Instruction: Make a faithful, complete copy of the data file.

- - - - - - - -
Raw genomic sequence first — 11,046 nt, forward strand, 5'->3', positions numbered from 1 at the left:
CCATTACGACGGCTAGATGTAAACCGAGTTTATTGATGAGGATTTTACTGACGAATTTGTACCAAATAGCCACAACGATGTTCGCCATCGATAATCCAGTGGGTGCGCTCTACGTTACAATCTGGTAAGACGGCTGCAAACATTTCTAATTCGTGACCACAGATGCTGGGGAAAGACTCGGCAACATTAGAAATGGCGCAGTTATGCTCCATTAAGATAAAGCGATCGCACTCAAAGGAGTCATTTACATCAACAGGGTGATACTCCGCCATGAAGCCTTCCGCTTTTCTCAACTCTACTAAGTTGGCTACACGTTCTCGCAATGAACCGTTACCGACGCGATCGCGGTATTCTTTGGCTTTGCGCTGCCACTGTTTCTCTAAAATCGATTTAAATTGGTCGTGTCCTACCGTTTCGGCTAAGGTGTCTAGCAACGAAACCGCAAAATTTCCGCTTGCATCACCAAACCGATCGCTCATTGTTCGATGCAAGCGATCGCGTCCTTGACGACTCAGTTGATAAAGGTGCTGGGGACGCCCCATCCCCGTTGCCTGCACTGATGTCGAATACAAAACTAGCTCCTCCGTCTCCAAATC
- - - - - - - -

Raw genomic sequence first — 11,046 nt, forward strand, 5'->3', positions numbered from 1 at the left:
CCATTACGACGGCTAGATGTAAACCGAGTTTATTGATGAGGATTTTACTGACGAATTTGTACCAAATAGCCACAACGATGTTCGCCATCGATAATCCAGTGGGTGCGCTCTACGTTACAATCTGGTAAGACGGCTGCAAACATTTCTAATTCGTGACCACAGATGCTGGGGAAAGACTCGGCAACATTAGAAATGGCGCAGTTATGCTCCATTAAGATAAAGCGATCGCACTCAAAGGAGTCATTTACATCAACAGGGTGATACTCCGCCATGAAGCCTTCCGCTTTTCTCAACTCTACTAAGTTGGCTACACGTTCTCGCAATGAACCGTTACCGACGCGATCGCGGTATTCTTTGGCTTTGCGCTGCCACTGTTTCTCTAAAATCGATTTAAATTGGTCGTGTCCTACCGTTTCGGCTAAGGTGTCTAGCAACGAAACCGCAAAATTTCCGCTTGCATCACCAAACCGATCGCTCATTGTTCGATGCAAGCGATCGCGTCCTTGACGACTCAGTTGATAAAGGTGCTGGGGACGCCCCATCCCCGTTGCCTGCACTGATGTCGAATACAAAACTAGCTCCTCCGTCTCCAAATC